Posted October 28, 2022
By Chris Campbell
Blockchains Have One BIG Flaw
The BIGGEST sign that global enterprise is waking up to the power of blockchains.
You can call it the Internet of Trust. You can call it the Internet of Value. You can call it Web3.
There’s a natural evolution to the Internet…
And it’s clear that crypto is a huge part of that evolution.
Let me explain.
The Evolution of the Web
The early Internet was a closed, proprietary network made up of a few private nodes.
These nodes were run by universities, governments, and the military. Everyone knew everyone. Or at least, everyone knew what node was using what.
Even in the 1990s, the Internet was still closed and proprietary. You had AOL, Prodigy, or Compuserve.
And each Internet Service Provider (ISP) gave you their version of the Internet.
(For example, Compuserve would charge you $5 for sending emails to people not on Compuserve.)
Then, as the Internet grew, it became more and more open and connected. Through this openness and connectedness, there came a digital Cambrian explosion of innovation.
But here’s the thing…
The Internet of Adversaries
Now you couldn’t trust anyone on the Internet because you didn’t know who anybody was.
Because of this, the Internet became adversarial, creating the need for an entirely new industry: cybersecurity.
Today, the Internet is still a powerful tool. But it has also become polarizing, manipulative, and more and more adversarial.
Let’s take TikTok as an example.
Everyone knows that China rules TikTok. Many people still aren’t aware that China uses different algorithms for Chinese users than American users.
In China, for example, young users see things meant to build character and success. They see them excelling in math, music, and being rewarded for doing good deeds.
In America, the algorithm is… well… way different.
An example of what rises to the top on American TikTok:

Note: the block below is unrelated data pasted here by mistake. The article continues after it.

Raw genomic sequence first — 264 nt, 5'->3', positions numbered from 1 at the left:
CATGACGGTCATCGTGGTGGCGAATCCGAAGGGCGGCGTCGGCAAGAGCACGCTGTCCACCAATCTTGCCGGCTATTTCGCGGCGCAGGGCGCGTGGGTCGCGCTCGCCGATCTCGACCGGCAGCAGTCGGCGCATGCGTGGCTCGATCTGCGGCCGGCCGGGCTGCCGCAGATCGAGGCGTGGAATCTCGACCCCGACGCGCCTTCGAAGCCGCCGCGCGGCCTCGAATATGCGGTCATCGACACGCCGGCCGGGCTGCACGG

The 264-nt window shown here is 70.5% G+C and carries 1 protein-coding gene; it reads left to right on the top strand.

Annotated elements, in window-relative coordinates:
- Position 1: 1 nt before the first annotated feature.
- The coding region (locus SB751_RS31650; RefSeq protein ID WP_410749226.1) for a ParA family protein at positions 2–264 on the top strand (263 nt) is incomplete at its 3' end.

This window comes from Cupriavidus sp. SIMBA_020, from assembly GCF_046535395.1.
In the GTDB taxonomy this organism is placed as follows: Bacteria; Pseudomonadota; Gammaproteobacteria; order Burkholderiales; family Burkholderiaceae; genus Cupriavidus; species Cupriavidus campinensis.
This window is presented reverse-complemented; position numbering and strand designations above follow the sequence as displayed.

TikTok’s parent company, ByteDance, got caught planning to use TikTok to target and surveil American citizens.
That’s the difference between Web2 and Web3…
Web3 allows for a few things that Web2 doesn't: transparency, ownership, and immutability.
On Web2, data can be manipulated. On Web3, data can be trusted.
On Web2, algorithms can be extractive, manipulative, and opaque. On Web3, you can own a piece of the algorithm or protocol and you can see what the algorithm is doing (open source).
On Web2, you give out your data and then big companies extract value from it. Your data is out of your control and, worse, it’s vulnerable to 1 million different hacks. On Web3, the power dynamic is flipped. You own your data and you decide how it’s used.
It’s a quantum leap in how we use the Internet.
But there’s one thing holding Web3 back from mass-adoption.
Blockchain’s Biggest Flaw
If you break down what blockchains do, they allow Bob to trust Alice. We can trust the network without needing to know and trust one another.
But blockchains have one big flaw. They’re still closed networks.
When people say that crypto is like the Internet in the 80s, that’s literally true. Ironically, each crypto network, though distributed, is a closed network.
Users of one network can’t talk to users of another network. Users of one network are limited by the technology of their network. They can’t benefit from the technology of other blockchains. Legacy systems can’t easily plug into blockchains…
But that’s changing.
This is why one of the picks in our crypto portfolio has been screaming higher lately.
In fact, while most of the market is floundering, this coin is up almost 300% since we recommended it.
But I think that’s just the beginning.
It’s a sign that global enterprise is waking up to the fact that blockchains can help their industries become smarter, more efficient, and more dynamic.
It’s also a sign that crypto’s catalysts are shifting. The market is becoming far more sophisticated… and is beginning to understand the real potential of blockchain networks.
Until next time,
For, Daily Crypto Hunter